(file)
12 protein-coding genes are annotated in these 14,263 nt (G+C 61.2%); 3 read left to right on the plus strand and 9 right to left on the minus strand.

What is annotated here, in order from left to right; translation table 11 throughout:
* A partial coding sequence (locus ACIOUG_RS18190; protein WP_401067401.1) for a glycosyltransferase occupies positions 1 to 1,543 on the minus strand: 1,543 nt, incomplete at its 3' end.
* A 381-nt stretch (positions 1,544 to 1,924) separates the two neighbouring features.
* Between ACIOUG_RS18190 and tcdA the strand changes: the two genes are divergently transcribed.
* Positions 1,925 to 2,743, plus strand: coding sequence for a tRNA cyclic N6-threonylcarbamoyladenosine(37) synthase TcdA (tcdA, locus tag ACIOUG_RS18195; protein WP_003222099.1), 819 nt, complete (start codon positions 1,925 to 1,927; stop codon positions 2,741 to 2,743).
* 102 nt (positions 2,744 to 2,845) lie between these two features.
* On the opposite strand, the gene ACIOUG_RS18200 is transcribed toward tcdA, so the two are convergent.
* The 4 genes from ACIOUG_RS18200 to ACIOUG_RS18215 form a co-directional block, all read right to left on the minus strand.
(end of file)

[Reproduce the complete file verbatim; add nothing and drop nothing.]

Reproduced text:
12 protein-coding genes are annotated in these 14,263 nt (G+C 61.2%); 3 read left to right on the plus strand and 9 right to left on the minus strand.

What is annotated here, in order from left to right; translation table 11 throughout:
* A partial coding sequence (locus ACIOUG_RS18190; protein WP_401067401.1) for a glycosyltransferase occupies positions 1 to 1,543 on the minus strand: 1,543 nt, incomplete at its 3' end.
* A 381-nt stretch (positions 1,544 to 1,924) separates the two neighbouring features.
* Between ACIOUG_RS18190 and tcdA the strand changes: the two genes are divergently transcribed.
* Positions 1,925 to 2,743, plus strand: coding sequence for a tRNA cyclic N6-threonylcarbamoyladenosine(37) synthase TcdA (tcdA, locus tag ACIOUG_RS18195; protein WP_003222099.1), 819 nt, complete (start codon positions 1,925 to 1,927; stop codon positions 2,741 to 2,743).
* 102 nt (positions 2,744 to 2,845) lie between these two features.
* On the opposite strand, the gene ACIOUG_RS18200 is transcribed toward tcdA, so the two are convergent.
* The 4 genes from ACIOUG_RS18200 to ACIOUG_RS18215 form a co-directional block, all read right to left on the minus strand.